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3 Questions: Carlo Ratti on big data and health predictions

MIT researcher discusses a new study on correlations among medical problems.
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What can big data tell us about the predictability of medical conditions? A new study by MIT researchers published in the journal Scientific Reports digs into this question by looking at anonymous data from over 500,000 patients. Among the findings is that our electronic medical records contain data that is up to 90 percent predictable — although this level of predictability is only attainable in theory. However, it can guide algorithmic designers and practitioners on what is possible in principle. The co-authors of the paper are Carlo Ratti, director of MIT’s Senseable City Laboratory, and two former computer science researchers at the lab, Dominik Dahlem (who is the lead author) and Diego Maniloff. The data originated with General Electric, which collaborated with Senseable City on a 2011 project on visually plotting health care data. MIT News spoke with Ratti about the new study.

Q. What is your central finding in the new study?

A. The results are quite interesting: This is one of the first analyses of large data you get from using electronic health records, and it just became available. This is a big amount of data we got from General Electric. What we tried to look at is, when you go to see the doctor, you’ve got a certain [medical] history, and you’re perhaps looking at a [medical] problem. When you look at that problem, is there any predictive power in the history that comes before? We looked at that from a pure computer science point of view — and it turns out there is predictive power.

Q. In the paper, you state that “shuffling individual disease histories only marginally degrades the predictability bounds.” That is, certain diseases correlate with each other largely apart of the order in which they occur, is that right?

A. You might want to reshuffle it [a patient’s history] over time, to see how the predictability changes. And what we found was that you can predict even if you shuffle. Which in a certain sense tells you there are a series of diseases that occur together. … They are not necessarily developing in a strict order, but it’s about a cluster of things that come together.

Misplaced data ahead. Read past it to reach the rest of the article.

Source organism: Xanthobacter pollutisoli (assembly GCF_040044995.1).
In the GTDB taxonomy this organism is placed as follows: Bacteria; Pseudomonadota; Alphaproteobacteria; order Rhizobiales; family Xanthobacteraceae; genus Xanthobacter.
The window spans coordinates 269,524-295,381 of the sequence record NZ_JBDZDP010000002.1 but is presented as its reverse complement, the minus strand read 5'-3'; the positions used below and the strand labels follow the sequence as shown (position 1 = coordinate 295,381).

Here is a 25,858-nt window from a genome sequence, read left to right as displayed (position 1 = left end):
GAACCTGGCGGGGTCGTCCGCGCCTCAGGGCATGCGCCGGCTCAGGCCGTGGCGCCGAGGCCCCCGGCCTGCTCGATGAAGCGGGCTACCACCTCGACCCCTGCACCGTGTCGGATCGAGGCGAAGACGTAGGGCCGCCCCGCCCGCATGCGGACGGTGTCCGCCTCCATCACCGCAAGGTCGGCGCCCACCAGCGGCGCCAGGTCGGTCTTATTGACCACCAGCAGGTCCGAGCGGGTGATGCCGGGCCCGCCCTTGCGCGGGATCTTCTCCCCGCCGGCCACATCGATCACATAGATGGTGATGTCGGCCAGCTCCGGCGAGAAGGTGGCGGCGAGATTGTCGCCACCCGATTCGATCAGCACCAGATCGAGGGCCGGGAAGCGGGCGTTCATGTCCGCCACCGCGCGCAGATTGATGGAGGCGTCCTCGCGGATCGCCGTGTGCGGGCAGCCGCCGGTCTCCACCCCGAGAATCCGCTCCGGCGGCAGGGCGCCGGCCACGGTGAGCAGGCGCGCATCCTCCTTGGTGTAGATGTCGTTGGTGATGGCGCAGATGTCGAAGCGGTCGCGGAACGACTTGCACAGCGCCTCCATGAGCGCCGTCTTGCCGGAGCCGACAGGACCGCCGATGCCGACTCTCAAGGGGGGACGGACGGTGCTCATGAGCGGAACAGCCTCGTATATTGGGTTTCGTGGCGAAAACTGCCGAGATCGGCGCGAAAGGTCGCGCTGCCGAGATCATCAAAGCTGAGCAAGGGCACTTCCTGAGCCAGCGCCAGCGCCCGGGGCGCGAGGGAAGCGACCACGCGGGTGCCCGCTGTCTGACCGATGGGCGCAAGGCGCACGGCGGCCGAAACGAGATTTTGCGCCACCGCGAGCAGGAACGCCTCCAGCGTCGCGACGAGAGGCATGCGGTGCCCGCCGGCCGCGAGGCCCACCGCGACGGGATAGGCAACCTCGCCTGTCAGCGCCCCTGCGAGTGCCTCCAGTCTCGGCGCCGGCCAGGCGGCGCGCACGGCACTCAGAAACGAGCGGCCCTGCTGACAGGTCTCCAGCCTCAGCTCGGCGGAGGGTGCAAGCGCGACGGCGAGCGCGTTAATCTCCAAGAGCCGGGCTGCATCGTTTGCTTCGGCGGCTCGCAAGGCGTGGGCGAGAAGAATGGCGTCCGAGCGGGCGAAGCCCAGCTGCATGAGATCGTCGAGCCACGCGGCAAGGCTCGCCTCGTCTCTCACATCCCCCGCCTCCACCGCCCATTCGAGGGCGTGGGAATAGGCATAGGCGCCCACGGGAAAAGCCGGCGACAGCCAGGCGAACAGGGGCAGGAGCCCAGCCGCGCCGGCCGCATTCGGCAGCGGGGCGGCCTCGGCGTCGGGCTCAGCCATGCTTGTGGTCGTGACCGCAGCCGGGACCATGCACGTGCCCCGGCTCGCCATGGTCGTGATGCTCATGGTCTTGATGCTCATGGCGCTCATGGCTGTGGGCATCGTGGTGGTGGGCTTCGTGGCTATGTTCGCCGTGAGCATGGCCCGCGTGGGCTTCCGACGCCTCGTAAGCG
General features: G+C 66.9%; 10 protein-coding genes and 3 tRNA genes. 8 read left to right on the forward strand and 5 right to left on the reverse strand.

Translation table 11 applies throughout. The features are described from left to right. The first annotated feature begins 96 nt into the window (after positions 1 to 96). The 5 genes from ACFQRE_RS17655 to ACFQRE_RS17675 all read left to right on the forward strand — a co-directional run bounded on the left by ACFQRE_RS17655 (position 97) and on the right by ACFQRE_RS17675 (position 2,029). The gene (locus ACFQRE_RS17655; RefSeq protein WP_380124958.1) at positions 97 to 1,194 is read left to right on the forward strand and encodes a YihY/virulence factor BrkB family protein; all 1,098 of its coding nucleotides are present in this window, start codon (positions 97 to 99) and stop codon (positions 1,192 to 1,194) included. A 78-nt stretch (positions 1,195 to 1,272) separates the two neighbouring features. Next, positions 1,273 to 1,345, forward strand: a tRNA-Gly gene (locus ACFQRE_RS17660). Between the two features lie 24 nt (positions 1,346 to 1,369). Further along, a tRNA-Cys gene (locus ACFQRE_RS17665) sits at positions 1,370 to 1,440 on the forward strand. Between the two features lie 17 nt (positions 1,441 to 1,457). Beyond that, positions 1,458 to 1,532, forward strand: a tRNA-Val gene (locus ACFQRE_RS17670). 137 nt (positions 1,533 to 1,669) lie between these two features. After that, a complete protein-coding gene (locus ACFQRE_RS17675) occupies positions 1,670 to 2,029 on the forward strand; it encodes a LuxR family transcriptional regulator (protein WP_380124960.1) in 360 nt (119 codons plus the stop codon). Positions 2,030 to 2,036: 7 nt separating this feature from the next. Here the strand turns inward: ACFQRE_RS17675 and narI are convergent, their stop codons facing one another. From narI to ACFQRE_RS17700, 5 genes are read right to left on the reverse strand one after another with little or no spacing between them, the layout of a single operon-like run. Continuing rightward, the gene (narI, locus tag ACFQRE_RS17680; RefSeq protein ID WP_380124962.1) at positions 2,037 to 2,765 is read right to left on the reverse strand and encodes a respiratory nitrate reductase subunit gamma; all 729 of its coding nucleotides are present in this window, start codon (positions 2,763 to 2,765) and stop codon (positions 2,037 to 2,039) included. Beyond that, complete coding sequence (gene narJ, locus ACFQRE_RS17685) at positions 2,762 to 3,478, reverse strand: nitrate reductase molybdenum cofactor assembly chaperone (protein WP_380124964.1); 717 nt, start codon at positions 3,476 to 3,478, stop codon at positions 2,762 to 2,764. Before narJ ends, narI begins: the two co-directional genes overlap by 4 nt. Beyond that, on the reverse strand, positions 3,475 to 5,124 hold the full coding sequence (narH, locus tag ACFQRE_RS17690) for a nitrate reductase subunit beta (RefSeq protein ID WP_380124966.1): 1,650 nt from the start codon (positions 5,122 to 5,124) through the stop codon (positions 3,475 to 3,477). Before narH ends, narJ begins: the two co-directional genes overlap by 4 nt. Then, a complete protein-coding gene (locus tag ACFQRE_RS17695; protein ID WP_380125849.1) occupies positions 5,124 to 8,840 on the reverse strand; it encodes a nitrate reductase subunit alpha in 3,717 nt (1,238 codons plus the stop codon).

At the level of the individual, this allows you to compare the medical history to other people, and give additional information to the doctor. Doctors can get additional input from this analysis of the medical history. Of course this is what doctors already do — they look at the past in order to understand what might be the problem. But it’s a mathematical way that guides you, gives you more [than] than you might get by going through [one patient’s medical history].

Q. Your lab has a focus on applying data to urban issues. So what was the genesis of this research project on health care?

A. Our focus is looking at how information is changing our knowledge of cities. And information from medical records is a very important type of information we can use. The question came about, can we actually look at these time sequences and try to understand — from just an information-theory point of view, can we actually predict — what comes next?

That is one of the things we have started doing with the data, looking at the data over space, and yes, we can see differences between different regions. And really you start understanding that interplay, about the individual, and quantifying the environment around ourselves … and that then becomes something that leaves a signature in medical records. In some sense, looking at medical records and the environment in certain regions becomes very important.

The authors were partially funded by General Electric, the AT&T Foundation, the National Science Foundation, the National Defense Science and Engineering Fellowship Program, and Audi Volkswagen.

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